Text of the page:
The Kansspelautoriteit (KSA), the Dutch Gaming Authority, is seeking to collect a €4.4m penalty from Gammix Ltd, a gaming operator based in Malta, which operates a number of prominent online casino sites. The penalty was imposed as a result of what the regulator claims are failures to stop offering games of chance without a license in the Netherlands, which is currently prohibited.
The regulator first issued a cease-and-desist letter to Gammix Ltd back in July 2022, but claims that the company has not in fact complied with the request and the watchdog is now moving forward to collect the money. The KSA further insists that it has been able to register with Dutch IPs at Rantcasino.com and Nordslot.com, which is why the regulator now wants to collect the penalty.
According to the KSA, its representatives were able to provide a legal name, date of birth, address details, and nationality, and still access the websites in question. This claim, coming from the regulator bears weight, but similar situations have already been challenged by other operators. Videoslots and N1 Interactive both claimed that the regulator had continually probed for weaknesses in the geofencing software used by the companies.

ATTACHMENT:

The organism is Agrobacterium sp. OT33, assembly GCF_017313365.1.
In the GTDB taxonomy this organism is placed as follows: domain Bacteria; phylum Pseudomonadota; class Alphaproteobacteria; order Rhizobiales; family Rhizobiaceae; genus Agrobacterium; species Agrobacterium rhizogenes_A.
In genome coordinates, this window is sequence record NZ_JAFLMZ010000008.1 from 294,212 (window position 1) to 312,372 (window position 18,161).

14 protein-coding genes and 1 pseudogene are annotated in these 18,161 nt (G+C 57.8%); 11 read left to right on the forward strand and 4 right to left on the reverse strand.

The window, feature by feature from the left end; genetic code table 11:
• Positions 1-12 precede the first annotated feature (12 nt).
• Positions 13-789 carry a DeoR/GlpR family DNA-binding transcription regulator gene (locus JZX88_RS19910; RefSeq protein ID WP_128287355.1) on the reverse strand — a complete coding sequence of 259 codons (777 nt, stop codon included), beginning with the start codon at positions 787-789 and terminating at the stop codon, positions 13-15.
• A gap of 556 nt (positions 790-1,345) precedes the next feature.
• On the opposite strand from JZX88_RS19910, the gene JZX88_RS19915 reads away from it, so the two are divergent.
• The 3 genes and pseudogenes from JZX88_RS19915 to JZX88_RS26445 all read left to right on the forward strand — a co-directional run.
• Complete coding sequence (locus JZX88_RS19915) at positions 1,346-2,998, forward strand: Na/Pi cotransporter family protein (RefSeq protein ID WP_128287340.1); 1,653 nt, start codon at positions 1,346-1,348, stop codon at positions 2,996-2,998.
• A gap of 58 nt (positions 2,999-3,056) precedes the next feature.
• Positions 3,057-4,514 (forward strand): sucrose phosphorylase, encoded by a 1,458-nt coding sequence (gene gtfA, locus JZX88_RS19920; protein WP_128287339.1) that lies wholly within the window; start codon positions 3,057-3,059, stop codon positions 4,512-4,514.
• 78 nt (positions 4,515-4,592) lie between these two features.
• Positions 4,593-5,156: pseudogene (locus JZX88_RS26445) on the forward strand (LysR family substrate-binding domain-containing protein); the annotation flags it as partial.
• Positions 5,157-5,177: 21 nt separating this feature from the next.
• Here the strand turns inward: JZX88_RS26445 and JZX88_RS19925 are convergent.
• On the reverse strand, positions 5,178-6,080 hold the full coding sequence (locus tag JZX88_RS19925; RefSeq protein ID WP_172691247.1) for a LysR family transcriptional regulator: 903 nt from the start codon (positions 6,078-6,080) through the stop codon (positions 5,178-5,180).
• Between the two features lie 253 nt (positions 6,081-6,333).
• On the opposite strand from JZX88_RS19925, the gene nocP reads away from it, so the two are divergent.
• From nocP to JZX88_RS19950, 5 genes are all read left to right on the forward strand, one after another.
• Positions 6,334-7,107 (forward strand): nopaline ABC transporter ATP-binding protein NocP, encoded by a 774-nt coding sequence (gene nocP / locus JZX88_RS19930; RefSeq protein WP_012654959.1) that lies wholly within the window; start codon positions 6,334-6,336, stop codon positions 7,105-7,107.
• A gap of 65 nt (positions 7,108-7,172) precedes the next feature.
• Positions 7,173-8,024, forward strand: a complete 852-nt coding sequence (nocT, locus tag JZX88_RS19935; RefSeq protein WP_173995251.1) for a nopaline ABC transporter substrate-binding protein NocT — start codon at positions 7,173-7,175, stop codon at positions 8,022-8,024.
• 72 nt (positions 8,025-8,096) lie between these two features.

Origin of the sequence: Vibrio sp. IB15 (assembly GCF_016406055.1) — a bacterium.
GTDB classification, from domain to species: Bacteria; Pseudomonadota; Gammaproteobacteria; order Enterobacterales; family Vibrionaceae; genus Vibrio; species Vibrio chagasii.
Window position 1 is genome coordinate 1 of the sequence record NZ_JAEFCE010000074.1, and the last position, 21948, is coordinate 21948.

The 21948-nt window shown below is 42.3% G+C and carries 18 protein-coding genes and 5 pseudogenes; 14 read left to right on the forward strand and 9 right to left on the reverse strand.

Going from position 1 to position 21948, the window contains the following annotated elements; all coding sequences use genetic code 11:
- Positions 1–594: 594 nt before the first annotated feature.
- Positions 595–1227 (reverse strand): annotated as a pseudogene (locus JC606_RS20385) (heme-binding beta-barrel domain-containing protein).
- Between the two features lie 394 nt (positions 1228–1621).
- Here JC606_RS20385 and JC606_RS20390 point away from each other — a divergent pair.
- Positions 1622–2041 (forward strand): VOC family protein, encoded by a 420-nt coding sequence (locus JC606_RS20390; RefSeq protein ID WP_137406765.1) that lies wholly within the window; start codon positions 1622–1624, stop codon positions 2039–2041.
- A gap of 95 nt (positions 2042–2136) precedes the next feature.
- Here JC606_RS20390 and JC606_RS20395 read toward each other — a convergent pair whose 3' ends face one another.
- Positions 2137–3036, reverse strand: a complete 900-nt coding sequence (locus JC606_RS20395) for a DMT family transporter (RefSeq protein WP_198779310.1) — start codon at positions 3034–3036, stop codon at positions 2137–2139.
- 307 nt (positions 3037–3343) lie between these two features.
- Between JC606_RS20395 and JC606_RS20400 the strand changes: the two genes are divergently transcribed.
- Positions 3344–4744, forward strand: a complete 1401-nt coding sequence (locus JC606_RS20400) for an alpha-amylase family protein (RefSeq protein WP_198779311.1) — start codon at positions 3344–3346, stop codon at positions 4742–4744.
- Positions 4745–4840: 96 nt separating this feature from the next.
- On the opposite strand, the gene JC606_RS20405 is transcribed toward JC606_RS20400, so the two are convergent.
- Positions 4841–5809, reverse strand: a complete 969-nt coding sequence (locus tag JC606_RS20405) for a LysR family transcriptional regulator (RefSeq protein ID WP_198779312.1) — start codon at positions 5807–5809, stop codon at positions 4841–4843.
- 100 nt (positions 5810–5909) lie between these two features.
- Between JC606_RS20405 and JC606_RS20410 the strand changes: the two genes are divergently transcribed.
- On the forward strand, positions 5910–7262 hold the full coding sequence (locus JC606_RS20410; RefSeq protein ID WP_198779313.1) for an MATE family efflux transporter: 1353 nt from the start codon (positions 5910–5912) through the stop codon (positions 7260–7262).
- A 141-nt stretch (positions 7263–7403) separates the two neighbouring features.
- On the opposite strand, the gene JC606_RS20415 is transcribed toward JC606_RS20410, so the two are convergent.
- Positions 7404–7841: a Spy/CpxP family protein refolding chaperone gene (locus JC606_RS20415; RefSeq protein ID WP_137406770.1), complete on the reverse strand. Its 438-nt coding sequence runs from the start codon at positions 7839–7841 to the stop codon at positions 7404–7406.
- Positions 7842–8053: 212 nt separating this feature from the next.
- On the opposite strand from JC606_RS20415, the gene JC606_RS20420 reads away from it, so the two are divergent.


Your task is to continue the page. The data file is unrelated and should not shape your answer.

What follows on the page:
The regulator went to extreme lengths, including the repeated use of Virtual Private Networks (VPNs), to gain accidental access to specific websites. Both N1 Interactive and Videoslots condemned KSA’s behavior.
Back to Gammix Ltd, when the offenses were first detected – as per the regulator’s official statement – the watchdog told Gammix it would have to pay €1.4m per week for each week it did not exit the market voluntarily – up to €4.4m.
The KSA insisted that despite its warning, it was still able to access Gammix properties and would now seek to collect the full penalty. Gammix is free to challenge this penalty, though, the regulator assured on its website. Commenting on this case, KSA Chair René Jansen said that the regulator remained committed to fighting illegal gambling.
Jansen said that a regulatory action that involved periodic penalty payments was usually an effective way to impose the regulator’s will – but not in this case. Jansen added that the watchdog was determined to demonstrate that these penalties were going to be imposed and pursued lest it made them a less effective way to address breaches.
With the regulator stepping up its enforcement efforts, the coming months will determine how much clout the regulator has in pursuing foreign operators and whether the penalties hold up in court, which is undoubtedly where many of these decisions will be decided in the end.
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